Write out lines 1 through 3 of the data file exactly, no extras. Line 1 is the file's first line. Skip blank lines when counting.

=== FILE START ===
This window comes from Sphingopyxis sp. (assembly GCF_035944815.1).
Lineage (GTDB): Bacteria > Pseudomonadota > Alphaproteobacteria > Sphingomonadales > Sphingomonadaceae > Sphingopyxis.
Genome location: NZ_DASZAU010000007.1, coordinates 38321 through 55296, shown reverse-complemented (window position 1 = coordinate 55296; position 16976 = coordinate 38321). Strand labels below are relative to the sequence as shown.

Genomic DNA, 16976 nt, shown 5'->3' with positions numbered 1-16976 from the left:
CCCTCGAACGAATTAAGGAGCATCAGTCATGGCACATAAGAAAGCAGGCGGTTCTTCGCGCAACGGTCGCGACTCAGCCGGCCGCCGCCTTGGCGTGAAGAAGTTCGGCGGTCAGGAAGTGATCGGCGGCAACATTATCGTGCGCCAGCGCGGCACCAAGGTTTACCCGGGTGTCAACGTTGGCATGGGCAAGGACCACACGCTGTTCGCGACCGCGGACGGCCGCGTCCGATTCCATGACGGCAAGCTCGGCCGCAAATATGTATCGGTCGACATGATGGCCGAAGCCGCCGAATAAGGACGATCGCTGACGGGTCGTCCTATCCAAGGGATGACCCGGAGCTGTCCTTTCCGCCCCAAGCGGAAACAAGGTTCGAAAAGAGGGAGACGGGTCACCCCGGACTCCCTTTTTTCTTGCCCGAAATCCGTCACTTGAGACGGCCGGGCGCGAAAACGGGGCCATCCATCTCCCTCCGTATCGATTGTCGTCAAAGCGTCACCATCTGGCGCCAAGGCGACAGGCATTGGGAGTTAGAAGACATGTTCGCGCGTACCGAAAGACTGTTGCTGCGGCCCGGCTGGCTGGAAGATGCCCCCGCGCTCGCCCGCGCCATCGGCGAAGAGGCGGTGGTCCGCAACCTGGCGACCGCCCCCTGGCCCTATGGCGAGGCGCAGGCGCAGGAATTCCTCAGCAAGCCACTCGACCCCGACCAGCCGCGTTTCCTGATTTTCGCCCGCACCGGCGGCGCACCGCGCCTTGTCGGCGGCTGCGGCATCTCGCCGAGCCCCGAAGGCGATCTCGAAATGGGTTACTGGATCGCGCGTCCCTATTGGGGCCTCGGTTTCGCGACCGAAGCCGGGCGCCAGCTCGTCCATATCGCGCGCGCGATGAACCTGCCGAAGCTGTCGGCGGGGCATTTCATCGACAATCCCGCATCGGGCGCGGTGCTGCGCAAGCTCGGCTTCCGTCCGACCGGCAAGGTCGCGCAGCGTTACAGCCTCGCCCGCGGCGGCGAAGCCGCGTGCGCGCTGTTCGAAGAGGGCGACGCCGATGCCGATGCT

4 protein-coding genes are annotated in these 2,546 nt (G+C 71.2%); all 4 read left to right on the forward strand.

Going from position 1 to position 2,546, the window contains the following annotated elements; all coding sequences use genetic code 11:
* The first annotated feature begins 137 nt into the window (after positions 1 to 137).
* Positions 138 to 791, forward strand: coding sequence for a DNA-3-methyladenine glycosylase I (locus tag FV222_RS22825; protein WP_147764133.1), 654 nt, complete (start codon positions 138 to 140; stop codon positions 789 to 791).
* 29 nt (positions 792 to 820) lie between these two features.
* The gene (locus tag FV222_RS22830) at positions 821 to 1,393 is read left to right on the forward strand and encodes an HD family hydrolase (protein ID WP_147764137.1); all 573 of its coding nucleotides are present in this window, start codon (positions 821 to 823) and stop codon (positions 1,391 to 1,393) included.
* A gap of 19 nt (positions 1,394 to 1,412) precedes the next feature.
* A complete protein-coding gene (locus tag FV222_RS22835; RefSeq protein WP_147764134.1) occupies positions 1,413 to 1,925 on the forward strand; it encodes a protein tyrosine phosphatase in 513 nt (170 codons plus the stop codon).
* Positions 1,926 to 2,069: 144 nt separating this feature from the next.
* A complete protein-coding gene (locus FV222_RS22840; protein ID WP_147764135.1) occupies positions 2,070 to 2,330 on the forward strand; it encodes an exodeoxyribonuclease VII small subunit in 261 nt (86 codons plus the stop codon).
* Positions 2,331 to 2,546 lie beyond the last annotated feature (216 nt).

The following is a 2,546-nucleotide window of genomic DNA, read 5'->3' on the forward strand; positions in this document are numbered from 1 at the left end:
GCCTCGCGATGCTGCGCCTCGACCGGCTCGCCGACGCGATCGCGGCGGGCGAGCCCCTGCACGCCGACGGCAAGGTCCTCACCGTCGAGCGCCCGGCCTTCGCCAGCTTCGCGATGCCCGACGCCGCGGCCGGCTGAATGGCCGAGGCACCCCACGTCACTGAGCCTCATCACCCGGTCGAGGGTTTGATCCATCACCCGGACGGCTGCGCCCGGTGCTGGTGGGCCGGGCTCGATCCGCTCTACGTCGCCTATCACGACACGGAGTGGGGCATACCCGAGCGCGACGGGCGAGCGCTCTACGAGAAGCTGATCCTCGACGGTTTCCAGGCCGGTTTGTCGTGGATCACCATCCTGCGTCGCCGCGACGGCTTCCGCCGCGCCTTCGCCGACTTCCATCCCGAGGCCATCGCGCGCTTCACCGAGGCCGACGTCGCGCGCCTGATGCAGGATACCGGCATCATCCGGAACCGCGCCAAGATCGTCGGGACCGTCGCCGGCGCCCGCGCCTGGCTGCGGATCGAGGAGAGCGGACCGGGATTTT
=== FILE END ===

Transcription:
This window comes from Sphingopyxis sp. (assembly GCF_035944815.1).
Lineage (GTDB): Bacteria > Pseudomonadota > Alphaproteobacteria > Sphingomonadales > Sphingomonadaceae > Sphingopyxis.
Genome location: NZ_DASZAU010000007.1, coordinates 38321 through 55296, shown reverse-complemented (window position 1 = coordinate 55296; position 16976 = coordinate 38321). Strand labels below are relative to the sequence as shown.